• the domestic yak is raised in herds on the highlands of the Himalayas (Tibet, North India, Nepal, Mongolia, China, Boutan…), between 3000 and 5000 meters of altitude. When not at work, the animal evolves in supervised liberty around villages or nomadic camps. In summer, the bovid grazes in high altitude mountain pastures where the grass is more abundant and in winter, it sleeps outside. In the event of a storm, the domestic yak takes shelter near houses or along low walls because thestable is for calves and heifers only.

Seasonal menu for the yak

The yak is a ruminant herbivore whose diet varies according to the seasons. In summer, it mainly consumes tall grass, various grasses shrubs, herbaceous plants that litter the tundra and the high meadows. In winter, the bovid feeds on dry plants found in scree, bushes emerging from the snowpack, mousse clinging to trees and lichens stuck to rocks that he manages to tear off with his tongue raspy. Due to the scarcity of vegetation, the wild yak must travel very long distances in order to find its food.

The yak: gregarious part of the year

Less competitive to reproduce, the old males live in solitary. Of a nature gregarious, the rest of the adults move in herds of 10 to 30 heads (although aggregations of 200 individuals have already been observed). In summer, the herds are only made up of females and of little ones. The males join them in the mating season and in winter. In these times, they vigorously defend their tribe by forming a circle around cows and calves. Fearful and shady, the yak does not like to be disturbed. If an intruder appears in its field of vision, it can charge quickly, stopping only a few feet away from the intruder, so as to frighten it.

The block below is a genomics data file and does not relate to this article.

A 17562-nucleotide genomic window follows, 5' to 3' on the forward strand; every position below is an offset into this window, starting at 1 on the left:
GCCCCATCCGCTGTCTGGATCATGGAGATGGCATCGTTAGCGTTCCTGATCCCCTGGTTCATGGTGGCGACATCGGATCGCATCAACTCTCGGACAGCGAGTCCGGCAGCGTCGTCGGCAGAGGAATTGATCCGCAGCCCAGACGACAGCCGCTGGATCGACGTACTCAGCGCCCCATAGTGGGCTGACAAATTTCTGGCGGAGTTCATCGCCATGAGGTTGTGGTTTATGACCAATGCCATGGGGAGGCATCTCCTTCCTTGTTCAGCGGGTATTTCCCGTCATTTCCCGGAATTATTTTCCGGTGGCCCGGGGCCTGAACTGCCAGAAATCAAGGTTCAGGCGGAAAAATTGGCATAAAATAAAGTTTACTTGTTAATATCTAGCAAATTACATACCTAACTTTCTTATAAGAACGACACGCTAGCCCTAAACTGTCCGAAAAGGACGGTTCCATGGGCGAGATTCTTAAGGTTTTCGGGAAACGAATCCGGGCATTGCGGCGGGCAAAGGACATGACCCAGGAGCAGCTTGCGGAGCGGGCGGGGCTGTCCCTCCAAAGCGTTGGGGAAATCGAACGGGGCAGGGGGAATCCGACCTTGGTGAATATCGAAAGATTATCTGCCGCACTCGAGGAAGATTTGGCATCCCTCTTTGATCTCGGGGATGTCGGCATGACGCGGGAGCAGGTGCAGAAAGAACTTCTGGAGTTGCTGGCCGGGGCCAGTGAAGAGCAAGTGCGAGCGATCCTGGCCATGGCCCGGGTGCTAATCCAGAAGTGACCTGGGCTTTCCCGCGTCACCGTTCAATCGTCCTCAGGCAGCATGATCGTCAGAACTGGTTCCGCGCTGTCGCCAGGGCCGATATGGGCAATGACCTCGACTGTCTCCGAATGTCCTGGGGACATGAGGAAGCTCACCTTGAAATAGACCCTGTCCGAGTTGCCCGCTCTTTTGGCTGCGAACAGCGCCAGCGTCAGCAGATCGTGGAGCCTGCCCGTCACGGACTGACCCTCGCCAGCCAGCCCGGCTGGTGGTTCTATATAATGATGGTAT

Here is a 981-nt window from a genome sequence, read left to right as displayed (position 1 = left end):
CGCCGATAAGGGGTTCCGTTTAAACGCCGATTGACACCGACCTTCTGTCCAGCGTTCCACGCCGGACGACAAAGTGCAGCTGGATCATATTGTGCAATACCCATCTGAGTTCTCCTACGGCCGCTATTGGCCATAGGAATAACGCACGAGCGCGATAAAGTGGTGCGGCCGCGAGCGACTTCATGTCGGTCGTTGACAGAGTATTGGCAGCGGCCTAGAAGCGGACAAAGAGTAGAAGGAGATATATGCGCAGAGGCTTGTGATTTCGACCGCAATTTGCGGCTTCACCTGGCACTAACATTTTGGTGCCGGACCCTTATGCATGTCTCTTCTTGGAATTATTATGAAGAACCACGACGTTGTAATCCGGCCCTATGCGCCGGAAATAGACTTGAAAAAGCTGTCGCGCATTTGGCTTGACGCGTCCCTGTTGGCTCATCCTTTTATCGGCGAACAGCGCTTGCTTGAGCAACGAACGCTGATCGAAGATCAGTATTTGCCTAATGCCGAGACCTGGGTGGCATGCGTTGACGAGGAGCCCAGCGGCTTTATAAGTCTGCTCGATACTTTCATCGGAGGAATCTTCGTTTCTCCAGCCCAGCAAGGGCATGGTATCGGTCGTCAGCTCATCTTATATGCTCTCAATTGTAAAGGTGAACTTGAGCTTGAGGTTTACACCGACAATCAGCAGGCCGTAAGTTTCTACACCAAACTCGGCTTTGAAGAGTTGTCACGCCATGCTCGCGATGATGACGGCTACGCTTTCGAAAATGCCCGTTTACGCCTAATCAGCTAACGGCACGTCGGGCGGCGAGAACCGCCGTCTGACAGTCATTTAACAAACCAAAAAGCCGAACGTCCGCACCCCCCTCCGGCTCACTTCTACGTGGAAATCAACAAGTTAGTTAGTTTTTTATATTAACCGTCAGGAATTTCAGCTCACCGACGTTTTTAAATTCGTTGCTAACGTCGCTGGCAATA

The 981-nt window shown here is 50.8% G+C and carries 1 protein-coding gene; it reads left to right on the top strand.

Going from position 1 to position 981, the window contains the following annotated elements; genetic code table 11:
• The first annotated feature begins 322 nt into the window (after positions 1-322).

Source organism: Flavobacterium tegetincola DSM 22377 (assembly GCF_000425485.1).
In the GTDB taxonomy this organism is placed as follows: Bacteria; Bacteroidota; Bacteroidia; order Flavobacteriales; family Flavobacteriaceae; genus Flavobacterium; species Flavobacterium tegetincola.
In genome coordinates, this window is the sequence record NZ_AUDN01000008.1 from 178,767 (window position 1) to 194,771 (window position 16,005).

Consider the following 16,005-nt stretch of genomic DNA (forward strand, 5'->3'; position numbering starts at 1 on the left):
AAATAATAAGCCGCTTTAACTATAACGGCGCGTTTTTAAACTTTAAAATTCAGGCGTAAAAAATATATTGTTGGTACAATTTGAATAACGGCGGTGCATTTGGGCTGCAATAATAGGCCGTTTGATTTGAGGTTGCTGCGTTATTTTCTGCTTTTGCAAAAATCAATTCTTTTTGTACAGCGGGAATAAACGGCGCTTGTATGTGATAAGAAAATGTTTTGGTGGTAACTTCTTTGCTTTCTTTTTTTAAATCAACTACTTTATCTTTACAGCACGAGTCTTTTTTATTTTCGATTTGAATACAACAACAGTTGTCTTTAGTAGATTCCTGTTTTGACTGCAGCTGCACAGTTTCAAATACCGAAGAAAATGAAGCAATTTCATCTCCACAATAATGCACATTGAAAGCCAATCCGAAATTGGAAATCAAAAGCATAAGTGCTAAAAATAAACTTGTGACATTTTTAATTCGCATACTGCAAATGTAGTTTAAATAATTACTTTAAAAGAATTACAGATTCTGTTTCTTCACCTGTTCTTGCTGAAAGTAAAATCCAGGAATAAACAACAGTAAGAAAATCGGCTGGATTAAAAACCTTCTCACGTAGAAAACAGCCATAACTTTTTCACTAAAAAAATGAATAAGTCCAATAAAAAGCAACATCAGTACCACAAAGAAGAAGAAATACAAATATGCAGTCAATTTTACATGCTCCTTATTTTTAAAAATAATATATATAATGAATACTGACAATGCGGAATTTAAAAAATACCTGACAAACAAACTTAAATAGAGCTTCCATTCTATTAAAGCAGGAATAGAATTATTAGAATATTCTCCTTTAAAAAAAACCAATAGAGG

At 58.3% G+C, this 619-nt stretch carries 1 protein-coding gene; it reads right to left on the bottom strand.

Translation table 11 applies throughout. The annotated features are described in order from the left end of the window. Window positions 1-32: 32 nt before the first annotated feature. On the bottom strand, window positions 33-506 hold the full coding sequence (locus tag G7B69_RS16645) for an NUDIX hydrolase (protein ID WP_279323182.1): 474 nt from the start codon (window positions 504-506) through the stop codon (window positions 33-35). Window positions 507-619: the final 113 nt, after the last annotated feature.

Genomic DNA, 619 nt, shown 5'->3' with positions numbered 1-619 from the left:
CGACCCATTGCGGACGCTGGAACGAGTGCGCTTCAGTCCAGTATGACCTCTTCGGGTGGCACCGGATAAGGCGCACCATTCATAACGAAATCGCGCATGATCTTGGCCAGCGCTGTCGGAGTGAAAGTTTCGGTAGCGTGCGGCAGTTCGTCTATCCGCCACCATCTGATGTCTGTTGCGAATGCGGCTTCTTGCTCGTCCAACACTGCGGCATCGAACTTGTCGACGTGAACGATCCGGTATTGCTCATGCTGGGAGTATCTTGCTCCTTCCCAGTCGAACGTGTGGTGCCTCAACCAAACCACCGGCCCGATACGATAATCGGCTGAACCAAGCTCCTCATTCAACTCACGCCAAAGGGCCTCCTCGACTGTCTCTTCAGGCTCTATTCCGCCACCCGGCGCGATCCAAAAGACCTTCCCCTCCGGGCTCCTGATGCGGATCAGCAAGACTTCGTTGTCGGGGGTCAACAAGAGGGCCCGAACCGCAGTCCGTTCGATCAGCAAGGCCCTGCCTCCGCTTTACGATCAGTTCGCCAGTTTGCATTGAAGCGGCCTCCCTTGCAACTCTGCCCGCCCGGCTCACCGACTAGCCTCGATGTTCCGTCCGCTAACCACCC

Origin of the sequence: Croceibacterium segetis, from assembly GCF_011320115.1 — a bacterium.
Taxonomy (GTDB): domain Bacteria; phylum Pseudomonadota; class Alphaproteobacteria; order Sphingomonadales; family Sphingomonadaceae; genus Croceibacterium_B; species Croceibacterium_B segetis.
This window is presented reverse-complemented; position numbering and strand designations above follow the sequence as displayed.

Duels between yaks during the rut

The season of rut begins when temperature and humidity increase and young, nutritious grass begins to grow in pasture. This period gives rise to frequent and violent fights between males to obtain the right to mate. Every two years, after a gestation from 9 months, the female gives birth to a single young. The first one suckling occurs 10 to 30 minutes after parturition and after breastfeeding is complete, the mother and calf join the herd. the weaning intervenes after a year and the young person reaches his sexual maturity at the age of 3 or 4 years, but will not recur until around 6 or 8 years.

The wild yak, almost extinct

The yak knows only one natural predator: the Wolf. Poaching, especially for the meat trade, has considerably reduced the wild population (almost exterminated). Other threats to the animal are destruction of its habitat and crosses with the domestic variety. Its current workforce is estimated at 15,000 head against 12 millions for the domesticated yak. As such, the wild population is classified in category vulnerable on the Red List of the International Union for the Conservation of Nature (IUCN). The life expectancy of the yak is approximately 20 years.